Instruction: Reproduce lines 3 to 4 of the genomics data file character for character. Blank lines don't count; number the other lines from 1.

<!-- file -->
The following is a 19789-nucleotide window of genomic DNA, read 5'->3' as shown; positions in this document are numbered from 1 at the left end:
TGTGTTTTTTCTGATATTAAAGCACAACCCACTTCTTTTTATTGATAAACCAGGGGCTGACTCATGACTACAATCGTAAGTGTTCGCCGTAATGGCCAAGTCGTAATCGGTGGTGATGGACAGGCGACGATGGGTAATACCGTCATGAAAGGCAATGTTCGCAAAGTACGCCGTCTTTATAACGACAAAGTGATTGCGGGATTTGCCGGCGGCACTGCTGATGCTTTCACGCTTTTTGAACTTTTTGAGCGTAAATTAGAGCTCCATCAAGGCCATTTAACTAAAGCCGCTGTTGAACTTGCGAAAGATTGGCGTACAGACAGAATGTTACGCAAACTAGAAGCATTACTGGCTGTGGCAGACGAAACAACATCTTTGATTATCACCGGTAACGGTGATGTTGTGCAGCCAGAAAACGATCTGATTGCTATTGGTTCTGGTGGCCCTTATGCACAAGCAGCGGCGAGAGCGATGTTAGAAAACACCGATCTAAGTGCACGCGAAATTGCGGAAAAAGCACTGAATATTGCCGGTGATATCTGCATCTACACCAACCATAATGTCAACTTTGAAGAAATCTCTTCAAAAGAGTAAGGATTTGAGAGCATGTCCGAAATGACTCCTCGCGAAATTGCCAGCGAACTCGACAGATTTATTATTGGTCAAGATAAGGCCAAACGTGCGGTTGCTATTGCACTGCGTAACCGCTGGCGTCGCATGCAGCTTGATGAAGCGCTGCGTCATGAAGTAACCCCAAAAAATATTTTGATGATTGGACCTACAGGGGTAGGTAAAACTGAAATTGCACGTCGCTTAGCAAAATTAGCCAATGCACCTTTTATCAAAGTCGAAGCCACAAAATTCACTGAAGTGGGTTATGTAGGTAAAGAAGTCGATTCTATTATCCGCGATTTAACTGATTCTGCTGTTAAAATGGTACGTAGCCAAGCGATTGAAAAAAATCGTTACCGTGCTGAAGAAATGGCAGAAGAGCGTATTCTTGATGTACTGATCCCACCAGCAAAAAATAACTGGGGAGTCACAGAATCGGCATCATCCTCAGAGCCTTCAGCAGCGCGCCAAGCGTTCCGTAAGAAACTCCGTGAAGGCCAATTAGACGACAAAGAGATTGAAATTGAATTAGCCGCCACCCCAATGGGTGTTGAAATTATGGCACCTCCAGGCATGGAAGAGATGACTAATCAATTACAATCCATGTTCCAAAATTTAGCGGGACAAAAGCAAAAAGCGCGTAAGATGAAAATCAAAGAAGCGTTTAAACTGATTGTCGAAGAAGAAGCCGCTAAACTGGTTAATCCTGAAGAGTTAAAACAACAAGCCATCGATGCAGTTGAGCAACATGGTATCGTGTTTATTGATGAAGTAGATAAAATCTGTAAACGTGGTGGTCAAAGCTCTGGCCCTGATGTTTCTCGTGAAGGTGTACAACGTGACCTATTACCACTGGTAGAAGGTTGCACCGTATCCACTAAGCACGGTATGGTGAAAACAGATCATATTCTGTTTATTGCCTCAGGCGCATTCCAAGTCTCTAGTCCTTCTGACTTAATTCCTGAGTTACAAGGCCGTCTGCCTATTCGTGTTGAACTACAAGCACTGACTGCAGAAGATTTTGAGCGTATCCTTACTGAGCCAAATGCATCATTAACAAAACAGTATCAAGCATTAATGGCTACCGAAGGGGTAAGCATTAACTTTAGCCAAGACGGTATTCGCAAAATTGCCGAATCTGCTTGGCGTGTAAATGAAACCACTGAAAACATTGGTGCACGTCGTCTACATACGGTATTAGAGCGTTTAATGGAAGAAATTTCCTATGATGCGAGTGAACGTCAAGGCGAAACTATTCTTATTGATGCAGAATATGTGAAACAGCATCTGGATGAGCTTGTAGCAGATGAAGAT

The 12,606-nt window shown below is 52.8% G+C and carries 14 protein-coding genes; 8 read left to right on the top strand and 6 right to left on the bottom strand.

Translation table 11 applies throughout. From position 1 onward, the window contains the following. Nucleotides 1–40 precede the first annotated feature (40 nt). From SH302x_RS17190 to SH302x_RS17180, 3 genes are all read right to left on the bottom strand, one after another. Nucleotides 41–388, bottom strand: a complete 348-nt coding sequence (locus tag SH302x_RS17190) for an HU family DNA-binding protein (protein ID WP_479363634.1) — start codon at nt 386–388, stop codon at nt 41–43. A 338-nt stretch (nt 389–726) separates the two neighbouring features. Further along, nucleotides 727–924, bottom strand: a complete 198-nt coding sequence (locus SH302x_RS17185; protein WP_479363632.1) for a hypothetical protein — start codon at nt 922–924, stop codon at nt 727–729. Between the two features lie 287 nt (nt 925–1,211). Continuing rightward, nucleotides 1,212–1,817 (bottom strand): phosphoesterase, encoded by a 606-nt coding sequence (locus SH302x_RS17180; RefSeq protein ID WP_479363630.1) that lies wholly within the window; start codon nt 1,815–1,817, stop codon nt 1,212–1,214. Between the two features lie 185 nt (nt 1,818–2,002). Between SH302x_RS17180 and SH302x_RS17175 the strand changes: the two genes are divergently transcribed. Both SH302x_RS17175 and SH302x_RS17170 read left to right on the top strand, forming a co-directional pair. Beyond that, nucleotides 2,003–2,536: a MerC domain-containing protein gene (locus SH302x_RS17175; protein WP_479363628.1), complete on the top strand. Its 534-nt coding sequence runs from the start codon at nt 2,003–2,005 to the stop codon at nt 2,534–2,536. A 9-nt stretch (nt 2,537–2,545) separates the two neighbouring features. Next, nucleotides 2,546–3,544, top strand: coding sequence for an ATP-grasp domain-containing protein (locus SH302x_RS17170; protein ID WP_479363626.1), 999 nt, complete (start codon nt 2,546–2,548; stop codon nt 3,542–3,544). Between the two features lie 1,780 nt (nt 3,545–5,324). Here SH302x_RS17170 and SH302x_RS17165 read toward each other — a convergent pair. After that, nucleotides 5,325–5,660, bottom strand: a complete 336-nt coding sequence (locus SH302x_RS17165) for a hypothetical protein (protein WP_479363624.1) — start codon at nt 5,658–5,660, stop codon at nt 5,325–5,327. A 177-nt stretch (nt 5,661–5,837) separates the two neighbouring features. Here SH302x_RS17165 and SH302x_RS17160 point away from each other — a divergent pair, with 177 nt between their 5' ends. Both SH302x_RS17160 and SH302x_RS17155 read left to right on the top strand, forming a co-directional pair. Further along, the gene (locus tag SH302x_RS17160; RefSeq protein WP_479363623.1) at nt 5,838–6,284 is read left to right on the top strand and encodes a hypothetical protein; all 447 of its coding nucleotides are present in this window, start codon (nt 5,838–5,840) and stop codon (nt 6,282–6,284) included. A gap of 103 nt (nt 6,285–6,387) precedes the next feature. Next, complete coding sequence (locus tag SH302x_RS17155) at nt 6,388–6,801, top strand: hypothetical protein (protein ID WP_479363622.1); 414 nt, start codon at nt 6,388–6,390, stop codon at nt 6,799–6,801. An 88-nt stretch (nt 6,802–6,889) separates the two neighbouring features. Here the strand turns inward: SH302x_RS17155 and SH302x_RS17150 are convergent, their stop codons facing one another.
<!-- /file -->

The 12,606-nt window shown below is 52.8% G+C and carries 14 protein-coding genes; 8 read left to right on the top strand and 6 right to left on the bottom strand.

Translation table 11 applies throughout. From position 1 onward, the window contains the following. Nucleotides 1–40 precede the first annotated feature (40 nt). From SH302x_RS17190 to SH302x_RS17180, 3 genes are all read right to left on the bottom strand, one after another. Nucleotides 41–388, bottom strand: a complete 348-nt coding sequence (locus tag SH302x_RS17190) for an HU family DNA-binding protein (protein ID WP_479363634.1) — start codon at nt 386–388, stop codon at nt 41–43. A 338-nt stretch (nt 389–726) separates the two neighbouring features. Further along, nucleotides 727–924, bottom strand: a complete 198-nt coding sequence (locus SH302x_RS17185; protein WP_479363632.1) for a hypothetical protein — start codon at nt 922–924, stop codon at nt 727–729. Between the two features lie 287 nt (nt 925–1,211). Continuing rightward, nucleotides 1,212–1,817 (bottom strand): phosphoesterase, encoded by a 606-nt coding sequence (locus SH302x_RS17180; RefSeq protein ID WP_479363630.1) that lies wholly within the window; start codon nt 1,815–1,817, stop codon nt 1,212–1,214. Between the two features lie 185 nt (nt 1,818–2,002). Between SH302x_RS17180 and SH302x_RS17175 the strand changes: the two genes are divergently transcribed. Both SH302x_RS17175 and SH302x_RS17170 read left to right on the top strand, forming a co-directional pair. Beyond that, nucleotides 2,003–2,536: a MerC domain-containing protein gene (locus SH302x_RS17175; protein WP_479363628.1), complete on the top strand. Its 534-nt coding sequence runs from the start codon at nt 2,003–2,005 to the stop codon at nt 2,534–2,536. A 9-nt stretch (nt 2,537–2,545) separates the two neighbouring features. Next, nucleotides 2,546–3,544, top strand: coding sequence for an ATP-grasp domain-containing protein (locus SH302x_RS17170; protein ID WP_479363626.1), 999 nt, complete (start codon nt 2,546–2,548; stop codon nt 3,542–3,544). Between the two features lie 1,780 nt (nt 3,545–5,324). Here SH302x_RS17170 and SH302x_RS17165 read toward each other — a convergent pair. After that, nucleotides 5,325–5,660, bottom strand: a complete 336-nt coding sequence (locus SH302x_RS17165) for a hypothetical protein (protein WP_479363624.1) — start codon at nt 5,658–5,660, stop codon at nt 5,325–5,327. A 177-nt stretch (nt 5,661–5,837) separates the two neighbouring features. Here SH302x_RS17165 and SH302x_RS17160 point away from each other — a divergent pair, with 177 nt between their 5' ends. Both SH302x_RS17160 and SH302x_RS17155 read left to right on the top strand, forming a co-directional pair. Further along, the gene (locus tag SH302x_RS17160; RefSeq protein WP_479363623.1) at nt 5,838–6,284 is read left to right on the top strand and encodes a hypothetical protein; all 447 of its coding nucleotides are present in this window, start codon (nt 5,838–5,840) and stop codon (nt 6,282–6,284) included. A gap of 103 nt (nt 6,285–6,387) precedes the next feature. Next, complete coding sequence (locus tag SH302x_RS17155) at nt 6,388–6,801, top strand: hypothetical protein (protein ID WP_479363622.1); 414 nt, start codon at nt 6,388–6,390, stop codon at nt 6,799–6,801. An 88-nt stretch (nt 6,802–6,889) separates the two neighbouring features. Here the strand turns inward: SH302x_RS17155 and SH302x_RS17150 are convergent, their stop codons facing one another.